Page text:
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Posted by on Jun 16, 2016 | 3 comments

The Nicene Creed: “We believe in one God…”

The Nicene Creed: “We believe in one God…”

**This post is part of a series reflecting on the Nicene Creed** << Previous post View series Next post >>   We believe in one God, the Father Almighty, Maker of heaven and earth, and of all things visible and invisible. The catalyst for the Nicene Creed, as Alex detailed in his introductory post, was the question: WHO IS THE SON OF GOD? To enter into this historical discussion is to wade into a truly complicated and often descriptively oversimplified discussion of the Christological debate in the early Church.[1] The central question revolved around the issue of the divinity and humanity of Jesus Christ, the Son of God—was the Son a divine soul embedded within a human body? a moral exemplar, the best of what it is to be human but not divine? a divine person who only appeared to be human, but was not? To begin the creed with the affirmation of one God, Father, and Creator, might appear at first glance to be concerned with something other...

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Posted by on Aug 25, 2015 | 0 comments

What is the Task of Theology in the Church?

What is the Task of Theology in the Church?

Something that seems rarely discussed in the classroom is how theology actually changes the faith of people who do not spend time and money pursuing theological education. I have had a lot of conversations with strangers regarding faith, but I have never nailed down just what theology can do for everyone not interested in being a theologian. Some answers are fairly obvious. Orthodox theology can respond to paradigms different than that of Christianity. Whether it is a certain branding of atheism or secularism, theologians are often conversation partners with the milieus of culture. Just as obvious is theology’s ability to interact with other religious beliefs, and of course, Christian heresy as well. But if theology is primarily for the church, what kind of work is it doing? How does it bolster the faith of those who do not read academic works, study scripture, or immerse themselves in these conversations? What is theology actually doing? My first thought was that orthodox theology somehow sheds light on the complexity and nuances...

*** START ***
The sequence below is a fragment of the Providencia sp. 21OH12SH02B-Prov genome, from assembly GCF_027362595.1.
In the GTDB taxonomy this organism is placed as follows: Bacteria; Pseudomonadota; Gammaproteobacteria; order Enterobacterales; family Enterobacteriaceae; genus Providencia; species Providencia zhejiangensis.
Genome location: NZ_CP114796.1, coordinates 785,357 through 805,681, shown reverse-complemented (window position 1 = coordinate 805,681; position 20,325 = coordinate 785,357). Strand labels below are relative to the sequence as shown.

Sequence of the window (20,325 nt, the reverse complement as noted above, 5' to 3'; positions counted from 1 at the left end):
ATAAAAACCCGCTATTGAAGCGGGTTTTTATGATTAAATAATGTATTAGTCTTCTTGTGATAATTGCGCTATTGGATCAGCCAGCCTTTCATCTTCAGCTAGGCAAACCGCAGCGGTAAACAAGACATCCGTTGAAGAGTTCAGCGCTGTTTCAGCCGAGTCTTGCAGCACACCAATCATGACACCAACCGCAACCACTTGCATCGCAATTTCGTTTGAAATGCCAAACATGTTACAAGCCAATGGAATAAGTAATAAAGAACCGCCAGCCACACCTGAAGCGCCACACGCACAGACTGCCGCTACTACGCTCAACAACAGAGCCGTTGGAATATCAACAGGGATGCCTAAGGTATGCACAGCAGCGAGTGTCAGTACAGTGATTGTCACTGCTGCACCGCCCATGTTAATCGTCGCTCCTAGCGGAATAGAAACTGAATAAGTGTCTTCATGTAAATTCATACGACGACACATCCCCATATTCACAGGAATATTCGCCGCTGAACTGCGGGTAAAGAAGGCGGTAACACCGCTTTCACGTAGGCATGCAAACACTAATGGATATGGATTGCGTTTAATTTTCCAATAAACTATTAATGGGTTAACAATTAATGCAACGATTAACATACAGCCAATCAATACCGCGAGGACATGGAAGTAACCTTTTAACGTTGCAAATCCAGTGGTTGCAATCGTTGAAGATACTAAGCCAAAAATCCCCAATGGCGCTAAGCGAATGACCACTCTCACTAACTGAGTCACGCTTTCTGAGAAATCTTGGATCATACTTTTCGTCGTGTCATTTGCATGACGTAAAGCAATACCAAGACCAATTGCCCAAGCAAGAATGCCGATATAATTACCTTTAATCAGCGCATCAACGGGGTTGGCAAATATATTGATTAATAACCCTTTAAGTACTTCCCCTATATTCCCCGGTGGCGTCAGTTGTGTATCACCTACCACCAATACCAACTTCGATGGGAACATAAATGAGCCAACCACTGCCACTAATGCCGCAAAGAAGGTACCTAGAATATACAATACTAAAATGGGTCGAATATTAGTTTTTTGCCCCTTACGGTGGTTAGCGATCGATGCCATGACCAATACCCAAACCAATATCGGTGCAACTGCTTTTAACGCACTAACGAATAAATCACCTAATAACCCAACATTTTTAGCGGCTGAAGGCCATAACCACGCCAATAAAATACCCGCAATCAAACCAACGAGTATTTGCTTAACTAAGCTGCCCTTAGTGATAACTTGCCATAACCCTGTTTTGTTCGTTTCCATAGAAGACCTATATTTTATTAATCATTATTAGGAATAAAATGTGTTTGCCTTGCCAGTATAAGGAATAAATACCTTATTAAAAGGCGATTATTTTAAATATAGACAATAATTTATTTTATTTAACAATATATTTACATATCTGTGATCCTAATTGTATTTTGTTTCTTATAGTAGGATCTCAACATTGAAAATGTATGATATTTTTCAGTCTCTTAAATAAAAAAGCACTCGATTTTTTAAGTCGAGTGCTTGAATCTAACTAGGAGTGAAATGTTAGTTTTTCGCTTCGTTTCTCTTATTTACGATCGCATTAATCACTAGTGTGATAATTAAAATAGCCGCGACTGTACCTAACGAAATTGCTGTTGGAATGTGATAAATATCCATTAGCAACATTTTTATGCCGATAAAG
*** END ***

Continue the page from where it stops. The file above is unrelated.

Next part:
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Posted by on Jul 23, 2015 | 5 comments

Christian Theology Needs Good Stories

Christian Theology Needs Good Stories

  I am at the very beginning stages of a long journey in dissertation writing. In my usual meandering and often frustrating mode, I am beginning this journey with an intuitive kernel and then working towards a substantial and convincing argument. My intuitive kernel is this: stories do something important for theology. No, more than that: Christian theology in some way needs good stories. The grounding for this is pretty easy to point to: Christians are storied people. Our Hebraic roots are in stories of God calling forth order from chaos, a guy from Ur to establish a nation in a land flowing with milk and honey, stories of identity formation and personal failings, stories of a people struggling to do right and stories of a frustrated and long-suffering God. The climax of this storied history comes via four story-tellers, the four Gospel accounts proclaiming God become incarnate and the tearing of the veil between heaven and earth. Of course, these stories contain and give rise to important dogmatic...

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